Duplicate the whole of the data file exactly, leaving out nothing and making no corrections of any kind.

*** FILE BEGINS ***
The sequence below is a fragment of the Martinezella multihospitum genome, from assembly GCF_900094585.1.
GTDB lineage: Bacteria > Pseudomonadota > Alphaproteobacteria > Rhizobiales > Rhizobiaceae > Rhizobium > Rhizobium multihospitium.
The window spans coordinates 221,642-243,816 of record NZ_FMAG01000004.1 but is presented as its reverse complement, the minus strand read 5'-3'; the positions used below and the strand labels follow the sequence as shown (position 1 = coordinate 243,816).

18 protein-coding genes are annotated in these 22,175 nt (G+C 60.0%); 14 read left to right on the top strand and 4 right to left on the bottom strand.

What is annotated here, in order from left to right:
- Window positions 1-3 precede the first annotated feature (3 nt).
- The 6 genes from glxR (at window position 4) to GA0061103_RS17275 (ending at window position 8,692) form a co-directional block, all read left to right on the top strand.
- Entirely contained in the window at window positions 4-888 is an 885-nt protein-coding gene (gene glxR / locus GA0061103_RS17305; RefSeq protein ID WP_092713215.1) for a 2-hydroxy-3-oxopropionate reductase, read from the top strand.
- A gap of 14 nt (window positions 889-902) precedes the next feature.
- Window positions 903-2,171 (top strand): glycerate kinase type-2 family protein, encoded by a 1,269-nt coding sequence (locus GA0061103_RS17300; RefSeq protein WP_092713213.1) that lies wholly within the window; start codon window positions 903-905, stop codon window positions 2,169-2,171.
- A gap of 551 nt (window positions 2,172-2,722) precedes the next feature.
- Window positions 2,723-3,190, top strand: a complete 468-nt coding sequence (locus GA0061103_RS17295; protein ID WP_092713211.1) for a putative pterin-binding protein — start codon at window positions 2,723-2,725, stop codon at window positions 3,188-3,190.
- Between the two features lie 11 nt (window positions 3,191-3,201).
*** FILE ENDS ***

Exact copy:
The sequence below is a fragment of the Martinezella multihospitum genome, from assembly GCF_900094585.1.
GTDB lineage: Bacteria > Pseudomonadota > Alphaproteobacteria > Rhizobiales > Rhizobiaceae > Rhizobium > Rhizobium multihospitium.
The window spans coordinates 221,642-243,816 of record NZ_FMAG01000004.1 but is presented as its reverse complement, the minus strand read 5'-3'; the positions used below and the strand labels follow the sequence as shown (position 1 = coordinate 243,816).

18 protein-coding genes are annotated in these 22,175 nt (G+C 60.0%); 14 read left to right on the top strand and 4 right to left on the bottom strand.

What is annotated here, in order from left to right:
- Window positions 1-3 precede the first annotated feature (3 nt).
- The 6 genes from glxR (at window position 4) to GA0061103_RS17275 (ending at window position 8,692) form a co-directional block, all read left to right on the top strand.
- Entirely contained in the window at window positions 4-888 is an 885-nt protein-coding gene (gene glxR / locus GA0061103_RS17305; RefSeq protein ID WP_092713215.1) for a 2-hydroxy-3-oxopropionate reductase, read from the top strand.
- A gap of 14 nt (window positions 889-902) precedes the next feature.
- Window positions 903-2,171 (top strand): glycerate kinase type-2 family protein, encoded by a 1,269-nt coding sequence (locus GA0061103_RS17300; RefSeq protein WP_092713213.1) that lies wholly within the window; start codon window positions 903-905, stop codon window positions 2,169-2,171.
- A gap of 551 nt (window positions 2,172-2,722) precedes the next feature.
- Window positions 2,723-3,190, top strand: a complete 468-nt coding sequence (locus GA0061103_RS17295; protein ID WP_092713211.1) for a putative pterin-binding protein — start codon at window positions 2,723-2,725, stop codon at window positions 3,188-3,190.
- Between the two features lie 11 nt (window positions 3,191-3,201).